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     Noel Rivers, Esq. is a compassionate and attentive attorney who can help you navigate the complex laws surrounding divorce, child custody, parenting time, child support, alimony, and asset and liability division. 


     Divorce is more than just the separation of two people. It often has a profound impact on your children, your assets, your debts, and even your business.  Having a competent attorney by your side during a divorce is the best way to ensure a fair outcome to your divorce. 

Understanding the contested divorce process:

     A contested divorce refers to a divorce where there are significant issues that must be worked out concerning child custody, parenting time, child support, alimony, and/or asset and liability division. 


     In a contested divorce, one spouse files a Complaint for Divorce and serves it on the other spouse who must file an Answer to the Complaint for Divorce. Once both the Complaint and Answer have been filed, the Court will schedule a Case Management Conference. Both spouses and their respective counsel must attend the Case Management Conference. This is a formal hearing before the judge who will preside over your case. At the conference, the judge will introduce himself or herself to the parties and explain the typical process of a divorce.


     The judge will also set a schedule that the parties must follow to move the case along. This is called a Civil Case Management Order. The Civil Case Management Order will set the dates by which certain things must be done. For example, it will set the number of days the parties will have to engage in discovery. Discovery is a pre-trial procedure. Think of discovery as an investigation or fact-finding mission. Discovery involves things such as Interrogatories (list of questions for your spouse to answer), Notice to Produce (list of documents to provide), and depositions (questioning witnesses under oath), to name a few.


     The parties will have ample opportunities to settle the terms of their divorce prior to trial. Some of those opportunities are:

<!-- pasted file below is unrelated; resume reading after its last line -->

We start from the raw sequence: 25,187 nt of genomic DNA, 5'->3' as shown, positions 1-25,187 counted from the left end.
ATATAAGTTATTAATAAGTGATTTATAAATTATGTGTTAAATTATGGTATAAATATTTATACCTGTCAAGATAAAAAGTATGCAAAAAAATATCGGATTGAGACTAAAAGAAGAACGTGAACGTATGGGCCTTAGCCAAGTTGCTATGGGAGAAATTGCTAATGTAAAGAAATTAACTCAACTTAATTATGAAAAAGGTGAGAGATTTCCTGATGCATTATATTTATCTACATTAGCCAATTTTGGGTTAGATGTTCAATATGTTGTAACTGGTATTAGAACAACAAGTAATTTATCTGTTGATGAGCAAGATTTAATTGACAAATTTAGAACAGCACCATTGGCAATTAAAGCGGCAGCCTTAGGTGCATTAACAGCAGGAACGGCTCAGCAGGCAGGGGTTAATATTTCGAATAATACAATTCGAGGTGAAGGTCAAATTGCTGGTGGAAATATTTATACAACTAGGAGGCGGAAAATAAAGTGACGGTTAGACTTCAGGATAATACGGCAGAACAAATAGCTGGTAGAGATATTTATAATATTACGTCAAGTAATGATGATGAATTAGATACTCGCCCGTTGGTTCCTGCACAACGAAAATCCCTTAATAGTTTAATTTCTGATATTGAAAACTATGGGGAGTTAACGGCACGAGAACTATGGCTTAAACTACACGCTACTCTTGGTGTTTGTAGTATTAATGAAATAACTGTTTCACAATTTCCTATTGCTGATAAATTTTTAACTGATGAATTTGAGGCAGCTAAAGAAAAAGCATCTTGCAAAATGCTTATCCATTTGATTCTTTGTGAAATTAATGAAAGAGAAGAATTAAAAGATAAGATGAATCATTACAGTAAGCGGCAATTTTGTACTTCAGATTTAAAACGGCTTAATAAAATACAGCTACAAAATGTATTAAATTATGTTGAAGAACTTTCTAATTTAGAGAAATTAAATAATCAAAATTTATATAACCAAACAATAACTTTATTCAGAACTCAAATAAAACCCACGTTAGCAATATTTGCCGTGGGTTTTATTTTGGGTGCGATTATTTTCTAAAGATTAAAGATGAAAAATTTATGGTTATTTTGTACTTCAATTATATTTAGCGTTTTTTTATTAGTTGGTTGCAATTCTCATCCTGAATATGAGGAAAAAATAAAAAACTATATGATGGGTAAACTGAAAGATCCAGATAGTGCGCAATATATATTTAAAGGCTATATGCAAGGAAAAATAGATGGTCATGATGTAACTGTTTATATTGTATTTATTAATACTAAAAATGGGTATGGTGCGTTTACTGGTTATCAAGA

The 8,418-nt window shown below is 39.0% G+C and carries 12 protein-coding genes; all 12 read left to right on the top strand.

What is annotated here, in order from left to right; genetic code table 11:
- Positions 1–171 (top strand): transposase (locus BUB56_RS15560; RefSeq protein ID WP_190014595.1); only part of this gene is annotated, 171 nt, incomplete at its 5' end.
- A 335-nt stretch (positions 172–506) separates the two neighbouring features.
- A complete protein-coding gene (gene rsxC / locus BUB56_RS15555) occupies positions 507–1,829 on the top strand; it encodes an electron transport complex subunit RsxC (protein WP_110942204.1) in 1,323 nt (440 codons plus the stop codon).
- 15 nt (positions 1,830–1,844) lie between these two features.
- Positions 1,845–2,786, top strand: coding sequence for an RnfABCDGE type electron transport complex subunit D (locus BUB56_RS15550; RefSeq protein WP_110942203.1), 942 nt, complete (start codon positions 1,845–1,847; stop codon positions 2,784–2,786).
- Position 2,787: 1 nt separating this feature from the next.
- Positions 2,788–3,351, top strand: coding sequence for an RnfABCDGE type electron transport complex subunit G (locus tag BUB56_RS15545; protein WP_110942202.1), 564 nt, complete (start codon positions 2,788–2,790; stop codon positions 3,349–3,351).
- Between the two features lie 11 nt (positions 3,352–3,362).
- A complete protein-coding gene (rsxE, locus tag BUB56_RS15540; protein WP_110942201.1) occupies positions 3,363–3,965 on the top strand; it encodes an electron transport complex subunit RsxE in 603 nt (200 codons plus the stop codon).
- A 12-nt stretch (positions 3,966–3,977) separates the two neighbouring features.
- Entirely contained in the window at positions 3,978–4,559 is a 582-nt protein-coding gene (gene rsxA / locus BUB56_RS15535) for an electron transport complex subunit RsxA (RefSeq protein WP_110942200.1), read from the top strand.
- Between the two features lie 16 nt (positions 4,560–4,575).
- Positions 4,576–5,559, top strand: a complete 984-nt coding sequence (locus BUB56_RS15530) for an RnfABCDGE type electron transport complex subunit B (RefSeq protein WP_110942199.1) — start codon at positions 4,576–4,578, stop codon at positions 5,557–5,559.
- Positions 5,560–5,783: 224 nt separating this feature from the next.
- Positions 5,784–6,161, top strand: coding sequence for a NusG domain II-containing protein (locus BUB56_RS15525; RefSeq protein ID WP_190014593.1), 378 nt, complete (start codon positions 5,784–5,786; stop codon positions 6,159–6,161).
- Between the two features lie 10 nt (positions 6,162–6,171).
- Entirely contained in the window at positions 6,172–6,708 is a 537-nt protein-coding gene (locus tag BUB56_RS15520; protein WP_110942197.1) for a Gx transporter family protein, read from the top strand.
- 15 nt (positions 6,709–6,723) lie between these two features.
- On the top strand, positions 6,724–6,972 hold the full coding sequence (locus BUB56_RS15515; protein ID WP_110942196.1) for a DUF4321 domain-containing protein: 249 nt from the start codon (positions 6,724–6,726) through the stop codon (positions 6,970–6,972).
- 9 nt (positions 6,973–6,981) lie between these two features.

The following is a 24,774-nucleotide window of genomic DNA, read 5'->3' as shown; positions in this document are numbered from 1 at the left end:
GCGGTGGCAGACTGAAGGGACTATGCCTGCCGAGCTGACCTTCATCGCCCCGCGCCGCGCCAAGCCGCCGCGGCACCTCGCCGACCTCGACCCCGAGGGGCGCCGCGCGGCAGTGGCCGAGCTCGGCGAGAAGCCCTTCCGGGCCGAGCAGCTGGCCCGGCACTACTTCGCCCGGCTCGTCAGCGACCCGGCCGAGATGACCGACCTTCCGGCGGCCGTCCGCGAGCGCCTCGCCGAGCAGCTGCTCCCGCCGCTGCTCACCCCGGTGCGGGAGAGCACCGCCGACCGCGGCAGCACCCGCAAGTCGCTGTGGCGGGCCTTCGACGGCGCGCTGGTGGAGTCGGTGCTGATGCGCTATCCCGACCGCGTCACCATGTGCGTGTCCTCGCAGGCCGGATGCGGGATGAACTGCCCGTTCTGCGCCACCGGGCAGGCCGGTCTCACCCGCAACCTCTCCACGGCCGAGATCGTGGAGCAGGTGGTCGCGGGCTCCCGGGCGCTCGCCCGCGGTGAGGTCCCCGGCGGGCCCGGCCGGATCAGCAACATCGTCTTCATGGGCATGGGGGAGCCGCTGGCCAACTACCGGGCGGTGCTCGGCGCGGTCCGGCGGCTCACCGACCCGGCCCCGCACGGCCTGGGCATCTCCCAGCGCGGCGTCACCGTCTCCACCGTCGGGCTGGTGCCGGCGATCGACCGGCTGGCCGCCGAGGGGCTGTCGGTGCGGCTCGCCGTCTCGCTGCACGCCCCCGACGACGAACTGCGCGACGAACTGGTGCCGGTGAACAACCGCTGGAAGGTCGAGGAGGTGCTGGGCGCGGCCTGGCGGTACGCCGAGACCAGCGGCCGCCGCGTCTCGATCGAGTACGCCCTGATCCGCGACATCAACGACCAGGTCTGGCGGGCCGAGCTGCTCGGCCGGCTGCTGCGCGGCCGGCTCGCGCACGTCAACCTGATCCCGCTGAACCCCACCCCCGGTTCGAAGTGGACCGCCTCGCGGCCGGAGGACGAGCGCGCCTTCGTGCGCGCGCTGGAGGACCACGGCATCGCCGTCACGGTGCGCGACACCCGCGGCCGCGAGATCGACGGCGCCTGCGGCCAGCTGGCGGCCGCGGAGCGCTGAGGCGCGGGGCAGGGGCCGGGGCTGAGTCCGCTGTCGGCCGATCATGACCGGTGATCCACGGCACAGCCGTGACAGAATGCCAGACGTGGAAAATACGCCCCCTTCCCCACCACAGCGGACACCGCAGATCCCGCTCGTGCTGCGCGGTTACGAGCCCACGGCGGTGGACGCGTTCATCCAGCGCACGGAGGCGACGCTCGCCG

1. Parenting time mediation- this mediation takes place at the courthouse with a volunteer mediator. If affords both parties the chance to settle issues surrounding custody and visitation. There is no charge for this mediation service. Not all cases are suitable for parenting time mediation. For example, if there is an active domestic violence restraining order between the parties or an active child welfare agency involvement, the case will not be accepted for mediation. 

  2. Early Settlement Panel- at an Early Settlement Panel (ESP), the parties and their respective counsel attend a meeting at the courthouse before a panel of volunteer attorneys who have significant family law experience. Each attorney prepares a statement of proposed settlement terms to the panel in advance of the meeting. The panel reviews the settlement proposals and then advises the parties of the likely outcome of the terms of the divorce in the event the parties proceeded to trial.  The parties are provided an opportunity to defend their positions or participate in settlement negotiations. Should the parties reach an agreement, the terms are memorialized. The parties would then appear before the judge in a final hearing to have their divorce entered.

  3. Economic Mediation- if the ESP was not successful, the court will order the parties to attend economic mediation. The judge may appoint an economic mediator or the attorneys can agree on a mediator together. The first two hours of mediation are free, however, the first hour is used by the mediator to review the mediation statements provided by the attorneys. If the parties come to an agreement in mediation, the mediator will memorialize the terms of the agreement. The parties would then appear before the judge in a final hearing to have their divorce entered.


     If you are unable to settle the terms of your divorce, you will have to have a trial. At a trial, each attorney will make arguments supporting the proposed outcome of the divorce but ultimately, the judge will decide the terms of your divorce. Given the many opportunities provided to parties to settle prior to trial, the vast majority of divorces settle. 

Contact Rivers Law Firm LLC for a free 30-minute phone consultation to discuss your family law matter.

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